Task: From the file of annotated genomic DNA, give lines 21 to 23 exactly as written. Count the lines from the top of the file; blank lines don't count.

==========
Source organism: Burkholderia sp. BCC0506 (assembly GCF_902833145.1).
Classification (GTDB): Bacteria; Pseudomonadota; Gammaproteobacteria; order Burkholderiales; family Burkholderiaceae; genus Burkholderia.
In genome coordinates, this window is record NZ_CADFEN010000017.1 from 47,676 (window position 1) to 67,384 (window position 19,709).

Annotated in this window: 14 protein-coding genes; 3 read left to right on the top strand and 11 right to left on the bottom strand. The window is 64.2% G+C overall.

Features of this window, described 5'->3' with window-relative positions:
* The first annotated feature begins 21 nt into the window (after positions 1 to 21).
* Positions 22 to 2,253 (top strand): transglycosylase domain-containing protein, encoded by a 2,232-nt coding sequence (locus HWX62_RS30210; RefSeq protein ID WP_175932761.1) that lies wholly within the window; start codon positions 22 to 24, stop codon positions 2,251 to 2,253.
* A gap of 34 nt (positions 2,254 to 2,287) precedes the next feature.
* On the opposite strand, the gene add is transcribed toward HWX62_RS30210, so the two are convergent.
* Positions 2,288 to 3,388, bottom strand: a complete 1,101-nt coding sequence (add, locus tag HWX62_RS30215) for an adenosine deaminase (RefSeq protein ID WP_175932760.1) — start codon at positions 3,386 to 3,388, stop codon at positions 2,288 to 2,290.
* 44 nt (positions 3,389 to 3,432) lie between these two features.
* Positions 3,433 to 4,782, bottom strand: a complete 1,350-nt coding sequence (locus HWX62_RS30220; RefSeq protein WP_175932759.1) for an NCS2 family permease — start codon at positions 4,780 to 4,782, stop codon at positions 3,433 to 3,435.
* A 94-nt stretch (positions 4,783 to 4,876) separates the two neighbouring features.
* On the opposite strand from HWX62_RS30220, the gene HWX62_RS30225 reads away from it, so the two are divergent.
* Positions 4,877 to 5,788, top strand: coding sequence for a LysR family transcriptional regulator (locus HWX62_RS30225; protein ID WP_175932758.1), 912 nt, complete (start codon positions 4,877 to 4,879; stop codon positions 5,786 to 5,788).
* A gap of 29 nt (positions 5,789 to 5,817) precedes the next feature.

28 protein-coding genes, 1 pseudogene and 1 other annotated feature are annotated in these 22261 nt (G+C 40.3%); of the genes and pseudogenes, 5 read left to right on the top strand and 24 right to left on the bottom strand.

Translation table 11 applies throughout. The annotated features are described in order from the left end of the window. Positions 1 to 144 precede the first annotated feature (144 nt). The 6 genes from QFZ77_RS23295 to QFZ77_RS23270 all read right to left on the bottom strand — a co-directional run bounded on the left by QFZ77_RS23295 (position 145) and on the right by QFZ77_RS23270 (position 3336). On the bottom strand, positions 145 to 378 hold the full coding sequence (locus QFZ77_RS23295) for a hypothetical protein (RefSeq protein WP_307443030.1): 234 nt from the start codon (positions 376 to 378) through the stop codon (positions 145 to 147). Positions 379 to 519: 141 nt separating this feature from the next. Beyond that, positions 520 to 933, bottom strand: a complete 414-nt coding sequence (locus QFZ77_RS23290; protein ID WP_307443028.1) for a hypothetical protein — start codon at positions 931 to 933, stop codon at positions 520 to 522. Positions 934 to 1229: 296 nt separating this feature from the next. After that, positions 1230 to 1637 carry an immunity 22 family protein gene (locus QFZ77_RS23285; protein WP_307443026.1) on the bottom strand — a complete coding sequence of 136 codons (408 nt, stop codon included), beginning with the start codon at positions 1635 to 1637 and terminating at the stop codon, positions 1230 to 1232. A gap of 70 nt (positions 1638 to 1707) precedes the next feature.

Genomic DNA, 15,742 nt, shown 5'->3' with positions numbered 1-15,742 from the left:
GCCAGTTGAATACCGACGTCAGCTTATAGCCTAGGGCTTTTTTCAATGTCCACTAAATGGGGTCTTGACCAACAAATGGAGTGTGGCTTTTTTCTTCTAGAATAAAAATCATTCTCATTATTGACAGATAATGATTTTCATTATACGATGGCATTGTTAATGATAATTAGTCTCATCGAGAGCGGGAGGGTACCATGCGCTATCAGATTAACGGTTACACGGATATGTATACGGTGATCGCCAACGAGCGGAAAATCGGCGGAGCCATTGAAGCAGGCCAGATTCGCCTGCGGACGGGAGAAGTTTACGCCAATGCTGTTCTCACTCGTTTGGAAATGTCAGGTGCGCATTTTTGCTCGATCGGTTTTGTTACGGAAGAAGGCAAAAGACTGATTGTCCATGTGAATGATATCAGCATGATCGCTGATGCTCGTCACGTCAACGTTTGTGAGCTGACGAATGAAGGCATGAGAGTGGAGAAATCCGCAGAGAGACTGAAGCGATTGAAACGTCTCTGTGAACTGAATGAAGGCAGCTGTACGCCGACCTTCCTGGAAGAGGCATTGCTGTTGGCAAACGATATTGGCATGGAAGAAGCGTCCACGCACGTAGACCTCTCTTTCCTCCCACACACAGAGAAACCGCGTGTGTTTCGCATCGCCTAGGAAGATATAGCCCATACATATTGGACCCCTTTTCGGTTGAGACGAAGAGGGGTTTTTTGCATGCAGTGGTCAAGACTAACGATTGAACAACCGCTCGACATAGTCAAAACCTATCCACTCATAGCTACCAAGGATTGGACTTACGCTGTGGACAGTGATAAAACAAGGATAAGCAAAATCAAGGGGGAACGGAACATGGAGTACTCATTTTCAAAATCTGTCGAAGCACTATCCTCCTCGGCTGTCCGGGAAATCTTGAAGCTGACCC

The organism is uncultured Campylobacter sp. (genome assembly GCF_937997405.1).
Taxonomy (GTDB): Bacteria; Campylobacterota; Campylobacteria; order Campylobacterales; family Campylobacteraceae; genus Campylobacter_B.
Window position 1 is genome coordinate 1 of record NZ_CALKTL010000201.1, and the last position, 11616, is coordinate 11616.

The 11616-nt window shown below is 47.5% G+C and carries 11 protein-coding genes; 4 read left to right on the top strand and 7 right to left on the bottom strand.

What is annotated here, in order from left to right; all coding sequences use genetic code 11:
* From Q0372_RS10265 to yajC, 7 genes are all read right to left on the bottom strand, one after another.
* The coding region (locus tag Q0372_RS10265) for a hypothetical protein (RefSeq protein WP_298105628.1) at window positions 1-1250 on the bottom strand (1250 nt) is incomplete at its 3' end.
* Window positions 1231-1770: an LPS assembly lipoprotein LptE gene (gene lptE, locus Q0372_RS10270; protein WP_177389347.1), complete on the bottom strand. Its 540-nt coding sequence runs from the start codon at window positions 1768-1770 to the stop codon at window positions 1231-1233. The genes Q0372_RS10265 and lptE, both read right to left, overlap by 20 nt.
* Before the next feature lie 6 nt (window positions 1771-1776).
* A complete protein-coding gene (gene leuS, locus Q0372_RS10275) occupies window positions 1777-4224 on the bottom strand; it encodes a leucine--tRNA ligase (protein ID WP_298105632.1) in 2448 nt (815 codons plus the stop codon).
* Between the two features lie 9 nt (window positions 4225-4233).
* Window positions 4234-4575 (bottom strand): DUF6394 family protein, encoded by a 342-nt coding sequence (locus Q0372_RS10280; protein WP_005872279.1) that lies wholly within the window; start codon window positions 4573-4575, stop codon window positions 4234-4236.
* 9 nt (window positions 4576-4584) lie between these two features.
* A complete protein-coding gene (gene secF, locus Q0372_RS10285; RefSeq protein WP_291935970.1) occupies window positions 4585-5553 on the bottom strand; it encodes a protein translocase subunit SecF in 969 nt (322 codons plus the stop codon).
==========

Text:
The organism is uncultured Campylobacter sp. (genome assembly GCF_937997405.1).
Taxonomy (GTDB): Bacteria; Campylobacterota; Campylobacteria; order Campylobacterales; family Campylobacteraceae; genus Campylobacter_B.
Window position 1 is genome coordinate 1 of record NZ_CALKTL010000201.1, and the last position, 11616, is coordinate 11616.